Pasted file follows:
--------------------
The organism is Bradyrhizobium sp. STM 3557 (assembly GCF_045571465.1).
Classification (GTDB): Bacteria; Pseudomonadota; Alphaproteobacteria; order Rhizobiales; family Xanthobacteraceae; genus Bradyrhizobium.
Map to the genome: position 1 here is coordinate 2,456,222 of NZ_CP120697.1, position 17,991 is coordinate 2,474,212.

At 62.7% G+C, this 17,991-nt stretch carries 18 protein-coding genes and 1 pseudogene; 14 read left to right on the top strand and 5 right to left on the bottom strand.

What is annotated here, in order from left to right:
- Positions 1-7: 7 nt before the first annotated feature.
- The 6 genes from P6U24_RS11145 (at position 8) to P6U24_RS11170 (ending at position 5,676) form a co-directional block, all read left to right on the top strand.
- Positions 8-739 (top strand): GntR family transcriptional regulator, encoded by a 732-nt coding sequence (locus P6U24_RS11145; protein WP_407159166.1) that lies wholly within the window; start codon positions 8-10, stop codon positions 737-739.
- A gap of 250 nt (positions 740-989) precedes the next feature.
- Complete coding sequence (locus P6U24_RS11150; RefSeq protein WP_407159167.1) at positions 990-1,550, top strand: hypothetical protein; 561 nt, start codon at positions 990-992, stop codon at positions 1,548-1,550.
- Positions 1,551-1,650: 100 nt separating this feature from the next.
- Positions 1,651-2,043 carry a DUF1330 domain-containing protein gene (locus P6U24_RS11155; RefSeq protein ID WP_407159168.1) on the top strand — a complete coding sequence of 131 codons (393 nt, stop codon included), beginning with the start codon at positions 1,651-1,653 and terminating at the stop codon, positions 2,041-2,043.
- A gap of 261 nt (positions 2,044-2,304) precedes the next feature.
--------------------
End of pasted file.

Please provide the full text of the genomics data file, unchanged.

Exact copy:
The organism is Bradyrhizobium sp. STM 3557 (assembly GCF_045571465.1).
Classification (GTDB): Bacteria; Pseudomonadota; Alphaproteobacteria; order Rhizobiales; family Xanthobacteraceae; genus Bradyrhizobium.
Map to the genome: position 1 here is coordinate 2,456,222 of NZ_CP120697.1, position 17,991 is coordinate 2,474,212.

At 62.7% G+C, this 17,991-nt stretch carries 18 protein-coding genes and 1 pseudogene; 14 read left to right on the top strand and 5 right to left on the bottom strand.

What is annotated here, in order from left to right:
- Positions 1-7: 7 nt before the first annotated feature.
- The 6 genes from P6U24_RS11145 (at position 8) to P6U24_RS11170 (ending at position 5,676) form a co-directional block, all read left to right on the top strand.
- Positions 8-739 (top strand): GntR family transcriptional regulator, encoded by a 732-nt coding sequence (locus P6U24_RS11145; protein WP_407159166.1) that lies wholly within the window; start codon positions 8-10, stop codon positions 737-739.
- A gap of 250 nt (positions 740-989) precedes the next feature.
- Complete coding sequence (locus P6U24_RS11150; RefSeq protein WP_407159167.1) at positions 990-1,550, top strand: hypothetical protein; 561 nt, start codon at positions 990-992, stop codon at positions 1,548-1,550.
- Positions 1,551-1,650: 100 nt separating this feature from the next.
- Positions 1,651-2,043 carry a DUF1330 domain-containing protein gene (locus P6U24_RS11155; RefSeq protein ID WP_407159168.1) on the top strand — a complete coding sequence of 131 codons (393 nt, stop codon included), beginning with the start codon at positions 1,651-1,653 and terminating at the stop codon, positions 2,041-2,043.
- A gap of 261 nt (positions 2,044-2,304) precedes the next feature.